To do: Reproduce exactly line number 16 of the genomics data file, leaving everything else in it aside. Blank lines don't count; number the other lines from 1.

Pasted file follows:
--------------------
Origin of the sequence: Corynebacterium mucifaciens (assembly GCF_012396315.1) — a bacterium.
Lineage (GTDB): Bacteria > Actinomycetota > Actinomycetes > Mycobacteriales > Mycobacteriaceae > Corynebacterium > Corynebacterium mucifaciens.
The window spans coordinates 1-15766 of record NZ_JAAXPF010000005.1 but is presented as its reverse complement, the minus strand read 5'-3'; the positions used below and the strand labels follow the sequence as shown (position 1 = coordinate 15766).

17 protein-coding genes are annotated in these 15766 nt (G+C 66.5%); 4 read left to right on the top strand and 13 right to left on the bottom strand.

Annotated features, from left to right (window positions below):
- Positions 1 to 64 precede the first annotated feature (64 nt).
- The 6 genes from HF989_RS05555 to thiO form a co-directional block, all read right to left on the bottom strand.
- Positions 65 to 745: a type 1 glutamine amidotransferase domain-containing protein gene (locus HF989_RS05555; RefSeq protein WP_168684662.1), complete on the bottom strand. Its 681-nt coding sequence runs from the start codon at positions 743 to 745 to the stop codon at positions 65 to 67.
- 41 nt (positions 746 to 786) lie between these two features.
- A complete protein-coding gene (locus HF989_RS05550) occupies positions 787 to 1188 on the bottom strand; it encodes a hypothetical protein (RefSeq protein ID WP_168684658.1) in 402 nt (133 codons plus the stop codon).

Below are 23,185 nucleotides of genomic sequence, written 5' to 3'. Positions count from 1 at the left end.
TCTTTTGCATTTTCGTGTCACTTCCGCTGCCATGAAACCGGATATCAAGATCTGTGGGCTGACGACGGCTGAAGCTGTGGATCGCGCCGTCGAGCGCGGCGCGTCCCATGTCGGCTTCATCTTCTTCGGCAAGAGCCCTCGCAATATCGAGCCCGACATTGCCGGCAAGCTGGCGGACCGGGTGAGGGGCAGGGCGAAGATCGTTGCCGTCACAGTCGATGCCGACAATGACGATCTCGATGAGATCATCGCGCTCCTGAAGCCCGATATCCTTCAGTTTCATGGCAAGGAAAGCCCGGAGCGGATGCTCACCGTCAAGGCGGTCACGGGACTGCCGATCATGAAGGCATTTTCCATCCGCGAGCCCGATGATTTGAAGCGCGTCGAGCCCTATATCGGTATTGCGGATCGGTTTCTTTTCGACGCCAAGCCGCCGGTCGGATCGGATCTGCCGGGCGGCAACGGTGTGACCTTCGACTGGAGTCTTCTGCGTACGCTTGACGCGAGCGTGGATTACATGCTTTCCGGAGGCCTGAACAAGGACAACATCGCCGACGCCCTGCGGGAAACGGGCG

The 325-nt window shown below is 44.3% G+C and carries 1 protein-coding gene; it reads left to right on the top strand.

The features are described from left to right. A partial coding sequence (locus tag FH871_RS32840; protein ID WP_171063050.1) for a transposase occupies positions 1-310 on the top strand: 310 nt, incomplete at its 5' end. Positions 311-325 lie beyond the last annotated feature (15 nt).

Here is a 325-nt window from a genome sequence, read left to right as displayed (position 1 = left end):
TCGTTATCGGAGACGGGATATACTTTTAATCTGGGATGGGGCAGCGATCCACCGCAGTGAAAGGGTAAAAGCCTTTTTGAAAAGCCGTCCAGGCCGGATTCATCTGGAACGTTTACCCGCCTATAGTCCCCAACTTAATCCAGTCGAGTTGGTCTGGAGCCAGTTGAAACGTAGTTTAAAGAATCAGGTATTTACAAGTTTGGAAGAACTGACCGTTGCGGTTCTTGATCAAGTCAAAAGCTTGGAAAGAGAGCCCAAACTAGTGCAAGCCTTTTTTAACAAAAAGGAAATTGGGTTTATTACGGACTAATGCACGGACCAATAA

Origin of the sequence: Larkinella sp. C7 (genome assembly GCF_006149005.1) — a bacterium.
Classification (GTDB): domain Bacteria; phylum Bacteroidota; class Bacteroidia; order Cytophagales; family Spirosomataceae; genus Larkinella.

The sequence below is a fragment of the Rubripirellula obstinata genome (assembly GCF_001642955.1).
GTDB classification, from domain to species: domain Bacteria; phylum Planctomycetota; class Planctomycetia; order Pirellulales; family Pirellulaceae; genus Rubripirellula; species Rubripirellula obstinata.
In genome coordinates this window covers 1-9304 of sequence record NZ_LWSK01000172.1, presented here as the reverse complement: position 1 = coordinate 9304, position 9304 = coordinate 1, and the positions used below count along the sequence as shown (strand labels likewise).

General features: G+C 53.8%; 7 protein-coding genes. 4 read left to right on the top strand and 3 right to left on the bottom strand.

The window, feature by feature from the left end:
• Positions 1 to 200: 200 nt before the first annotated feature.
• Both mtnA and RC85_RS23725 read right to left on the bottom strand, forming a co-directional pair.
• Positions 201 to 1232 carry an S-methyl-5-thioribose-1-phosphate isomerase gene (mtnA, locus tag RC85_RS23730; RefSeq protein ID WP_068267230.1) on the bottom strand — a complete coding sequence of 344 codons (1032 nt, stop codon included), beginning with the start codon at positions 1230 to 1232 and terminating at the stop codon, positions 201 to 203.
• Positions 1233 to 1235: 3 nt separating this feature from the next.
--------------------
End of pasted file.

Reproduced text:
TCGTTATCGGAGACGGGATATACTTTTAATCTGGGATGGGGCAGCGATCCACCGCAGTGAAAGGGTAAAAGCCTTTTTGAAAAGCCGTCCAGGCCGGATTCATCTGGAACGTTTACCCGCCTATAGTCCCCAACTTAATCCAGTCGAGTTGGTCTGGAGCCAGTTGAAACGTAGTTTAAAGAATCAGGTATTTACAAGTTTGGAAGAACTGACCGTTGCGGTTCTTGATCAAGTCAAAAGCTTGGAAAGAGAGCCCAAACTAGTGCAAGCCTTTTTTAACAAAAAGGAAATTGGGTTTATTACGGACTAATGCACGGACCAATAA